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Paying the Price

James Laube
Posted: February 3, 2000

Paying the Price

By James Laube, senior editor

You may think that wine pricing is a sophisticated, profoundly analytical process, but for many fine wines, it's far from it. The price you pay for wine is more likely tied to a winery's own perception of its image and availability than to the costs of land or grapegrowing.

Years ago, I attended an insiders' tasting at Heitz Cellars in Napa Valley, which provided me with valuable insight into how one of California's price leaders determined the worth of its wines. The purpose of the gathering was for the winery's owners to evaluate the newest vintage of Cabernet releases and, more importantly, to set prices for the new wines.

For this annual affair, Joe Heitz, the legendary winemaker, assembled his family and key investors at the winery on a brilliant, sunny January day. Each year, Heitz invited one outsider to participate in the tasting and critique the wines. This time they chose me. I didn't know the ground rules going in, but I accepted the offer nonetheless. It was a rare opportunity to taste with Heitz, one of Napa's Cabernet masters, who made what at the time was America's most collectible wine: the Martha's Vineyard Cabernet.

Heitz typically bottled three Cabernets each year -- Martha's Vineyard, from Oakville; Bella Oaks, from a vineyard in Rutherford owned by winery partners Belle and Barney Rhodes; and a generic Napa Valley blend. The three new releases were poured in a blind tasting that featured a mixture of older Heitz Cabernets along with a couple of rivals.

We sat down to about a dozen wines and tasted through them. I had no idea what wines had been poured. Then we ranked the wines in order of preference. The odds were stacked heavily in Heitz's favor, and of course his wines won.

Moreover, Heitz knew his own distinctive style of wines better than the back of his hand. At least eight or nine of the 12 wines proved to be his, and he had uncorked some old gems from Martha's Vineyard. The two ringers I recall -- a rather anemic Robert Mondavi Reserve and a cheesy-tasting bottle of Château Mouton-Rothschild -- didn't stand a chance in this lineup, particularly in front of the Heitz home crowd.

Heitz's wines routed the rest of the field, and then came the moment of intrigue. Heitz, who had long been a price leader in California, sized up the competitors -- his older vintages, his new ones and the ringers -- and determined that his new wines were as good as his old wines, better than the ringers and worthy of higher prices. The Martha's would still be the most expensive, followed by Bella Oaks. The Napa Valley, which had the largest production, would be priced more affordably. That was it. We adjourned for lunch.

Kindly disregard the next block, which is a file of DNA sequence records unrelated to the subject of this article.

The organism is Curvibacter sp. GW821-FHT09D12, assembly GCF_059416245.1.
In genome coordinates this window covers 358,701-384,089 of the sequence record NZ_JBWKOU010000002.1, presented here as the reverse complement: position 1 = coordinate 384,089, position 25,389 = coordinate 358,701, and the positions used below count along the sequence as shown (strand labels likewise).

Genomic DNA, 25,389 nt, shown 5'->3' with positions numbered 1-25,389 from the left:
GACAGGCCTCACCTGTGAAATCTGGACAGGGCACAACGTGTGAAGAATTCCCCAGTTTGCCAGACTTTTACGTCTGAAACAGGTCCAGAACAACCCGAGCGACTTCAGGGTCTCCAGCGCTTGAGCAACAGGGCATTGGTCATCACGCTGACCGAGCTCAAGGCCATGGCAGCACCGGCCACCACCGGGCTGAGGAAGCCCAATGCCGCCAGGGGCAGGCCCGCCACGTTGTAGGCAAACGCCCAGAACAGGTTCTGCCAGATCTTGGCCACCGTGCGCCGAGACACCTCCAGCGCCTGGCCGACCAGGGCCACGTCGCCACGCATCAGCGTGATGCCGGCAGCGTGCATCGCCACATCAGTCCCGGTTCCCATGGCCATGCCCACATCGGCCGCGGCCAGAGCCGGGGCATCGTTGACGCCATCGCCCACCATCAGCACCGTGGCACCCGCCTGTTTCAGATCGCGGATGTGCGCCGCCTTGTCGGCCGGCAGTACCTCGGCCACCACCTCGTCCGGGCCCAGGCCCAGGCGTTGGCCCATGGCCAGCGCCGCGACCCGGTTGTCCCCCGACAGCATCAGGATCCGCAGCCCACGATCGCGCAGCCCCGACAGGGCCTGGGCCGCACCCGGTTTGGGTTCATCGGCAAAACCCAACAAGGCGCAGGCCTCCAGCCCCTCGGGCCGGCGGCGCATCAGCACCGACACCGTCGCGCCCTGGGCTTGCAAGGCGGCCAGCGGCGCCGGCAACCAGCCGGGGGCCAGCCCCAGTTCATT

Most winemakers still conduct comparative-analysis tastings, but the markets have changed dramatically. Once there were only one or two dozen serious Napa Valley Cabernets to assess. Today there are hundreds of singular bottlings. Moreover, demand for the elite wines has grown appreciably, allowing for greater pricing elasticity. While Heitz reasoned that his Martha's Vineyard was the most distinctive Cabernet made in Napa Valley -- and therefore worthy of the highest price -- he also felt strongly about having paid his dues through two decades in the wine business.

Now, many wine prices are calculated to create or uphold an image. This is readily apparent in the number of high-priced new wines with no track records. Several Napa winemakers this past year have told me that while they're concerned about escalating prices, they've raised theirs because they don't want to be perceived as cheap. They don't want to sell their Cabernets for $40 when their neighbors are selling theirs for twice that.

This won't come as a revelation to those who watch the market and are turned off by the high prices prevalent today. A few winemakers claim that their wines sell faster every time they raise their prices. Some of them have waiting lists that number in the thousands.

What's important to understand about pricing at these levels is that it has next to nothing to do with quality or the costs of growing grapes and making wine. It has everything to do with a winery owner's perception of image. A winery may charge $100 a bottle and sell out instantly. As long as there's someone willing to pay, prices will continue to rise.

This column, Unfiltered, Unfined, features the opinionated inside scoop on the latest and greatest in the world of wine, brought to you each Monday by a different Wine Spectator editor. To read past Unfiltered, Unfined columns, go to the archives.

(And for an archive of senior editor James Laube's columns written just for the Web, visit Laube on Wine.)

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